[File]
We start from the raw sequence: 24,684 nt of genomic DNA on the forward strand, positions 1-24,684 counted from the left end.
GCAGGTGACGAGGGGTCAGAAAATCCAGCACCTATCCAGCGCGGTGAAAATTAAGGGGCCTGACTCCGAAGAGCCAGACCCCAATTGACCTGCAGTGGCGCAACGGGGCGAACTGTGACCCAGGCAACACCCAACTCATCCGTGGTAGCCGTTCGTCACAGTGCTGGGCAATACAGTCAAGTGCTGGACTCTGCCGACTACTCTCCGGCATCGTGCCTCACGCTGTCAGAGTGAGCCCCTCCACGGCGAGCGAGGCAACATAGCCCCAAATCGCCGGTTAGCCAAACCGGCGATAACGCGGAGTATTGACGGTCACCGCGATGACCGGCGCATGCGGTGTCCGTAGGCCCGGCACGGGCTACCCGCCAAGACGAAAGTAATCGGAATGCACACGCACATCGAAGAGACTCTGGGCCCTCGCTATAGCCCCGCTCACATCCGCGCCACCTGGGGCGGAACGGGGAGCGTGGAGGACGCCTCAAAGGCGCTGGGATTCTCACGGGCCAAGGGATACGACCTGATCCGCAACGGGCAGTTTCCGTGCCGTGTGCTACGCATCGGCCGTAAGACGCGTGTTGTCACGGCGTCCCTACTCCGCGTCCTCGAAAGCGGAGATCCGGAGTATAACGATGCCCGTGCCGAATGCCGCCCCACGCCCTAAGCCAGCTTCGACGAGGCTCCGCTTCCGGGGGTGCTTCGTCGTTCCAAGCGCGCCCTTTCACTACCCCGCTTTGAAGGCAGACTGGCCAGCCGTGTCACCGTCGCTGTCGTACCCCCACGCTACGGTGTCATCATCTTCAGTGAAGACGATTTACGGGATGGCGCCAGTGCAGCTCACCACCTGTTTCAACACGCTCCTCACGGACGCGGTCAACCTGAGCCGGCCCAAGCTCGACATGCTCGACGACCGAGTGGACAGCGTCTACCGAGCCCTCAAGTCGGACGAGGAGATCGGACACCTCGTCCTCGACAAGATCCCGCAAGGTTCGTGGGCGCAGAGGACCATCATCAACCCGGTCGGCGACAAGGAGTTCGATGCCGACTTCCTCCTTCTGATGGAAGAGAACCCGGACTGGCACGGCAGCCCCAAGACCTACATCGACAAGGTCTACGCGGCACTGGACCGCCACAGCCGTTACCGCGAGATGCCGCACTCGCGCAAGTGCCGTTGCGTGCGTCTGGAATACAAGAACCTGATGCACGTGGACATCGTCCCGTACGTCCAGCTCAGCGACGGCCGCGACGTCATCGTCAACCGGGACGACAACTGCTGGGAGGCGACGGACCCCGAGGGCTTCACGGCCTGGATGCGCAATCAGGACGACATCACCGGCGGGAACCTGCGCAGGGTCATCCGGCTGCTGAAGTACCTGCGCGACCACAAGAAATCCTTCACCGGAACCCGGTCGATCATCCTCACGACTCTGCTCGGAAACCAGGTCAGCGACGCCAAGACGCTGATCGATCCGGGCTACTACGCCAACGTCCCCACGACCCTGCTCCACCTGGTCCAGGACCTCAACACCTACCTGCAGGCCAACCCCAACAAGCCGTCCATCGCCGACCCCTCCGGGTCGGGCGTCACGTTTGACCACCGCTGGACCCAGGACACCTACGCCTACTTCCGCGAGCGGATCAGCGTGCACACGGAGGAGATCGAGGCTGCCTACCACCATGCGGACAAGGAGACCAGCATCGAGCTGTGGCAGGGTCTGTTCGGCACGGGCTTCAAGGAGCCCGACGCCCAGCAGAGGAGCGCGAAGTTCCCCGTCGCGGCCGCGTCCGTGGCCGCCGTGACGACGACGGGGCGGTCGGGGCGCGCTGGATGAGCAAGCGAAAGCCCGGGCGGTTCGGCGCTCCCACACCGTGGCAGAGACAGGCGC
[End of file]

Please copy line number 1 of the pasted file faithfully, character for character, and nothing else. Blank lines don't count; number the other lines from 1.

We start from the raw sequence: 24,684 nt of genomic DNA on the forward strand, positions 1-24,684 counted from the left end.